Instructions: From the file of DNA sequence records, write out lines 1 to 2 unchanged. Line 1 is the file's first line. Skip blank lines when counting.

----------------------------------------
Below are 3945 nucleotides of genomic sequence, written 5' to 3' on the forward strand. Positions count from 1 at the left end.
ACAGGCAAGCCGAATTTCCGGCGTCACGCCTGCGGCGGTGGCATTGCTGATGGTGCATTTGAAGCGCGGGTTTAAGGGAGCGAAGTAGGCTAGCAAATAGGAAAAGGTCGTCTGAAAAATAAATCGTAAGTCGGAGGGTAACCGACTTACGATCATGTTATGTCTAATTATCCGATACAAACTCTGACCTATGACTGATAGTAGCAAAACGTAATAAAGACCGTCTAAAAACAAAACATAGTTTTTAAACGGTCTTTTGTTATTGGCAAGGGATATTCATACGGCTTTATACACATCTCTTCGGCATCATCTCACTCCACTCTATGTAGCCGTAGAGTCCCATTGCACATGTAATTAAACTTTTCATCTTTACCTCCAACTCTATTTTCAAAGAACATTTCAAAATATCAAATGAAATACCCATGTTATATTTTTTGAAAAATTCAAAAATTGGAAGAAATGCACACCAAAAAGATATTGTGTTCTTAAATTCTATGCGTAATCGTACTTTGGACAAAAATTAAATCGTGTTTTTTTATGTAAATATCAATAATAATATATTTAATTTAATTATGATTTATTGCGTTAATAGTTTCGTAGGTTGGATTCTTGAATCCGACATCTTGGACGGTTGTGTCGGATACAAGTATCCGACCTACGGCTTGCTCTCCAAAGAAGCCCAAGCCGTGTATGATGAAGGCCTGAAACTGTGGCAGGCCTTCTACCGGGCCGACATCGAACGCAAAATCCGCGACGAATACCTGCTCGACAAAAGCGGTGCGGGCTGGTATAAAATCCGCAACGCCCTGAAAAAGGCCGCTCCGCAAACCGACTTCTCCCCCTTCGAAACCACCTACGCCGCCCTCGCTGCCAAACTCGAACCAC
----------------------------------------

Below are 3945 nucleotides of genomic sequence, written 5' to 3' on the forward strand. Positions count from 1 at the left end.
ACAGGCAAGCCGAATTTCCGGCGTCACGCCTGCGGCGGTGGCATTGCTGATGGTGCATTTGAAGCGCGGGTTTAAGGGAGCGAAGTAGGCTAGCAAATAGGAAAAGGTCGTCTGAAAAATAAATCGTAAGTCGGAGGGTAACCGACTTACGATCATGTTATGTCTAATTATCCGATACAAACTCTGACCTATGACTGATAGTAGCAAAACGTAATAAAGACCGTCTAAAAACAAAACATAGTTTTTAAACGGTCTTTTGTTATTGGCAAGGGATATTCATACGGCTTTATACACATCTCTTCGGCATCATCTCACTCCACTCTATGTAGCCGTAGAGTCCCATTGCACATGTAATTAAACTTTTCATCTTTACCTCCAACTCTATTTTCAAAGAACATTTCAAAATATCAAATGAAATACCCATGTTATATTTTTTGAAAAATTCAAAAATTGGAAGAAATGCACACCAAAAAGATATTGTGTTCTTAAATTCTATGCGTAATCGTACTTTGGACAAAAATTAAATCGTGTTTTTTTATGTAAATATCAATAATAATATATTTAATTTAATTATGATTTATTGCGTTAATAGTTTCGTAGGTTGGATTCTTGAATCCGACATCTTGGACGGTTGTGTCGGATACAAGTATCCGACCTACGGCTTGCTCTCCAAAGAAGCCCAAGCCGTGTATGATGAAGGCCTGAAACTGTGGCAGGCCTTCTACCGGGCCGACATCGAACGCAAAATCCGCGACGAATACCTGCTCGACAAAAGCGGTGCGGGCTGGTATAAAATCCGCAACGCCCTGAAAAAGGCCGCTCCGCAAACCGACTTCTCCCCCTTCGAAACCACCTACGCCGCCCTCGCTGCCAAACTCGAACCAC